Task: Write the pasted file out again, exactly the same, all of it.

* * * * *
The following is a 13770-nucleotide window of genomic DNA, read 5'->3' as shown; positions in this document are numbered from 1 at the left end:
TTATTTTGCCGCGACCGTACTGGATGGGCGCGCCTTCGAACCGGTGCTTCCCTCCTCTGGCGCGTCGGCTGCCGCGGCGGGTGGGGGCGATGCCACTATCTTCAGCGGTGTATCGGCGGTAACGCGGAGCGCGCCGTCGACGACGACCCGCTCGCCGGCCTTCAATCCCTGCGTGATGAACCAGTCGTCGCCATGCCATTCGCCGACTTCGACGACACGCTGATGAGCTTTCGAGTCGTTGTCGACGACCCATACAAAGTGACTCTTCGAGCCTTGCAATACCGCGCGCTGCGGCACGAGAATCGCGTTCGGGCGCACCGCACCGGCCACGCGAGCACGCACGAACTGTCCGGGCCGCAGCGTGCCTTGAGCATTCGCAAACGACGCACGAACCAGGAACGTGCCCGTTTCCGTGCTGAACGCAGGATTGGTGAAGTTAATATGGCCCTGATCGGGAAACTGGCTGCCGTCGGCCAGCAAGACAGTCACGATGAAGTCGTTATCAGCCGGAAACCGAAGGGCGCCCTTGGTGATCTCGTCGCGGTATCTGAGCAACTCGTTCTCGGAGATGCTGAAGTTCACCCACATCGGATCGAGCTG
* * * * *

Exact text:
The following is a 13770-nucleotide window of genomic DNA, read 5'->3' as shown; positions in this document are numbered from 1 at the left end:
TTATTTTGCCGCGACCGTACTGGATGGGCGCGCCTTCGAACCGGTGCTTCCCTCCTCTGGCGCGTCGGCTGCCGCGGCGGGTGGGGGCGATGCCACTATCTTCAGCGGTGTATCGGCGGTAACGCGGAGCGCGCCGTCGACGACGACCCGCTCGCCGGCCTTCAATCCCTGCGTGATGAACCAGTCGTCGCCATGCCATTCGCCGACTTCGACGACACGCTGATGAGCTTTCGAGTCGTTGTCGACGACCCATACAAAGTGACTCTTCGAGCCTTGCAATACCGCGCGCTGCGGCACGAGAATCGCGTTCGGGCGCACCGCACCGGCCACGCGAGCACGCACGAACTGTCCGGGCCGCAGCGTGCCTTGAGCATTCGCAAACGACGCACGAACCAGGAACGTGCCCGTTTCCGTGCTGAACGCAGGATTGGTGAAGTTAATATGGCCCTGATCGGGAAACTGGCTGCCGTCGGCCAGCAAGACAGTCACGATGAAGTCGTTATCAGCCGGAAACCGAAGGGCGCCCTTGGTGATCTCGTCGCGGTATCTGAGCAACTCGTTCTCGGAGATGCTGAAGTTCACCCACATCGGATCGAGCTG